The Church

Dedicated first to St Ethernan, whose shrine forms part of the monastery site on the May Island, and then to St Nicholas, patron saint of sailors, there has been a parish church on this holy site for at least ten centuries. Ethernan’s name was latinised to Adrian and according to legend, after being murdered by Vikings c870, his body floated across from the May Island in the stone coffin here in the graveyard.

The church was large, with a stout tower and pillared aisles: it stood in the centre of an extensive graveyard, reduced when the new road and bridge were built across the Dreel burn. Until 1636, a brazier blazed on the roof of the tower as a warning to ships and also to guide them into the harbour below the church. The first such light in Scotland, it was replaced by a replica tower on the May.

King James IV landed here in 1503 and paid for ‘ane trentale of messes to be said to Sanct Nicholas”. During the 16th century, the tower was made higher and subsequently a steeple was added – the weathervane is a salmon, the Burgh Arms being three salmon intertwined.

Damage followed a fiery sermon preached by John Knox in 1559 and English soldiers committed further vandalism in 1651. Following a massive storm in 1670, Fore Street was washed away and the harbour left silted-up and unusable. As the Burgh declined in importance, so did the Church. Often in disrepair, it was reduced in size three times: when the parishes of Anstruther Easter and Anstruther Wester were united in 1961 it was de-consecrated and named the Hew Scott Hall, in honour of its long-serving 19th century minister, author of the “Fasti Ecclesiae Scoticanae”.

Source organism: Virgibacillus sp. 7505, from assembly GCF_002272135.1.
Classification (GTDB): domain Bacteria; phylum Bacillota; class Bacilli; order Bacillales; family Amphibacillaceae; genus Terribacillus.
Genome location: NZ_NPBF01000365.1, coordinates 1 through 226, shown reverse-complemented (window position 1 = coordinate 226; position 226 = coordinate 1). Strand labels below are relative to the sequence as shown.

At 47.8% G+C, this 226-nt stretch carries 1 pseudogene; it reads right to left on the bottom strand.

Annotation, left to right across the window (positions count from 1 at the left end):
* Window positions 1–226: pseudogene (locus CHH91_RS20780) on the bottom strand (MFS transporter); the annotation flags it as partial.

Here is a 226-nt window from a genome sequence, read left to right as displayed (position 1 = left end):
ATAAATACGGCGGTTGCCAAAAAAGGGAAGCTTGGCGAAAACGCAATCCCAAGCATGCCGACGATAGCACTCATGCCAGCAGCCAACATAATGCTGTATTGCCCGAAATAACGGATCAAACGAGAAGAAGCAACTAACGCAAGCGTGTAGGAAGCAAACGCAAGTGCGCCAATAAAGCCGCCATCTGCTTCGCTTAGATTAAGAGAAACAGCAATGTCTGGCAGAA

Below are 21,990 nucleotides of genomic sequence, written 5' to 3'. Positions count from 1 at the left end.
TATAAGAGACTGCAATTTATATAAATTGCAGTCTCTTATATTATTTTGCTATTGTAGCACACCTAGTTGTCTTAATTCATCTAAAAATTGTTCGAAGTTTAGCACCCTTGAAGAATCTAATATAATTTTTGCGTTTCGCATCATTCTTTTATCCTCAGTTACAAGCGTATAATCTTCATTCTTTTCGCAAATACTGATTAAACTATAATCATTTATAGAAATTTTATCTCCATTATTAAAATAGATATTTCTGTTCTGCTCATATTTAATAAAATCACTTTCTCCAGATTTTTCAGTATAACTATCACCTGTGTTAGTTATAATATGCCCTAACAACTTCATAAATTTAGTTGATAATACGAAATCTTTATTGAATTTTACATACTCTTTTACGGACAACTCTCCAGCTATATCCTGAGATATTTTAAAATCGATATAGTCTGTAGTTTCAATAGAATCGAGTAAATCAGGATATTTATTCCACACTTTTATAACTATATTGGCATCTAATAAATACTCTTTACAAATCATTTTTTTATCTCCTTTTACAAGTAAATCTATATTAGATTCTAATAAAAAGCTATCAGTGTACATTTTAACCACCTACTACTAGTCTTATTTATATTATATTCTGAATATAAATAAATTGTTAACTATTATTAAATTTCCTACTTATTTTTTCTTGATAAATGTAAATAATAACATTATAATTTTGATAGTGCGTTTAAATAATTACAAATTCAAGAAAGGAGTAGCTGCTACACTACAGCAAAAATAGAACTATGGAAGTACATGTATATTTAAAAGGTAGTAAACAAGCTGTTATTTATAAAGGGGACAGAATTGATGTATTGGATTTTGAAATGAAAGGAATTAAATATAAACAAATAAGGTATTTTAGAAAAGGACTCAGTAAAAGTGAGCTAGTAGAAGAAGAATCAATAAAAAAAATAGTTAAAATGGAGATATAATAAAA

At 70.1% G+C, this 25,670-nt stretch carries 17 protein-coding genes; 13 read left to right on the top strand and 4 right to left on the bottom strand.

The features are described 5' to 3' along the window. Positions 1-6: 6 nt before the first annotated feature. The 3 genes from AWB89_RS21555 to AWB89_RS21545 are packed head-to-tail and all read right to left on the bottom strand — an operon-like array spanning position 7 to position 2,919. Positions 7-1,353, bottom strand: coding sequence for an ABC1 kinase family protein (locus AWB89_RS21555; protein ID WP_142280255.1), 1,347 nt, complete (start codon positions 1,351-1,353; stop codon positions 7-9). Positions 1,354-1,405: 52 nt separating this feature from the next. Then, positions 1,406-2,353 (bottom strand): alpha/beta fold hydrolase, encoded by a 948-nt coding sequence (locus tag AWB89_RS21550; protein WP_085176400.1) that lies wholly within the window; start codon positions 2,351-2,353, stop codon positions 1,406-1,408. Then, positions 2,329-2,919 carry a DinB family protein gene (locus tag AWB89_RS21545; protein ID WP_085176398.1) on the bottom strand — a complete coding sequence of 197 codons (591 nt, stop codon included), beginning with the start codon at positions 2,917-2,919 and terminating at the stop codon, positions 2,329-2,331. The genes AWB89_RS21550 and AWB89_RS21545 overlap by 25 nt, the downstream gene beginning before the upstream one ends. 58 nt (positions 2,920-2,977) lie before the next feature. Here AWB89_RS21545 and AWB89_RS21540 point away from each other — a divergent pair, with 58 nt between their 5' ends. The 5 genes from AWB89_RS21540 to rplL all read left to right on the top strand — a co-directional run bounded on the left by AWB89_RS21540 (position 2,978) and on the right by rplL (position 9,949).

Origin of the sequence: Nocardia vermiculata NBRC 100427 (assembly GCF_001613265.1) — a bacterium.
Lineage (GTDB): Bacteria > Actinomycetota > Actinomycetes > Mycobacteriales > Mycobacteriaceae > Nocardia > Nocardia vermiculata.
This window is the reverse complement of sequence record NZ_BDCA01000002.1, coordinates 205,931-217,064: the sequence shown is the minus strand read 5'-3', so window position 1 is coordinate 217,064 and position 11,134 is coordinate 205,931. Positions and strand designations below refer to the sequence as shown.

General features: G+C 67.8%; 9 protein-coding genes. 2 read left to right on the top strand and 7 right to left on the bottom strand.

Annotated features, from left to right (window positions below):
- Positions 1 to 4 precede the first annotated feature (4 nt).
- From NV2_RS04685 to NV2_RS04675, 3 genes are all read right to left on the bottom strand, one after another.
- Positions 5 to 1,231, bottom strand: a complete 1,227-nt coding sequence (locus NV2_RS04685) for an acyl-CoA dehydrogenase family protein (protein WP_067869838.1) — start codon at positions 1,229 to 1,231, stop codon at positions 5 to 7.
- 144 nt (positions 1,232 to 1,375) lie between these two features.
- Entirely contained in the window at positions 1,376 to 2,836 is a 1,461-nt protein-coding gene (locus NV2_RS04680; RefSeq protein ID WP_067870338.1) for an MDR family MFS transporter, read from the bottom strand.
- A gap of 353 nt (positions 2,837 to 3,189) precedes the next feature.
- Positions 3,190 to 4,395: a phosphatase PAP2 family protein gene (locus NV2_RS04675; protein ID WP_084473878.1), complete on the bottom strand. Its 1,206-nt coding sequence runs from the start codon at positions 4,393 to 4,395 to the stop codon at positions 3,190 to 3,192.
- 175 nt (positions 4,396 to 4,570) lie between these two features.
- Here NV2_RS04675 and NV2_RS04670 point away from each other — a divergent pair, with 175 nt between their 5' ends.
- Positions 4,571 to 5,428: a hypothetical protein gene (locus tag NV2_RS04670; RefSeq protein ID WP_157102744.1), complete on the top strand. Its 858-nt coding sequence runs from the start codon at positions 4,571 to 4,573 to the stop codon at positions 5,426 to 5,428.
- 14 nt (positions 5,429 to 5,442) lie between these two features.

The Graveyard

Although reduced from its medieval area, the graveyard still contains much of interest – the aforementioned stone coffin of St Adrian, table-top tombs bearing carvings of a ship and Masonic symbols between the pillars of Solomon’s temple.

George Dishington lies buried here, one of a local family descended from a sister of King Robert the Bruce. The Fairfoul or Fairful family tombstone depicts the family arms, three parrots or “fair fowl”. Reverend Hew Scott lies behind the east gable, close to Matthew Forster Conolly, author, lawyer, town clerk, founder of the first bank in Anstruther, philanthropist and public benefactor.

Until the late 19th century graves were protected by iron cages, or “mortsafes” to foil body-snatchers. This graveyard was so favoured as a last resting-place that the sexton, while digging a grave, would often turn up as many as six skulls. The Holy Well was found in the 19th century, close by the south wall.

The Town Hall

Built in 1794, the upper floor Council Chamber contains a mural of the Burgh Arms. The lower floor was used as the Parish School from 1795-1827, replacing the original school in St Nicholas’ Tower.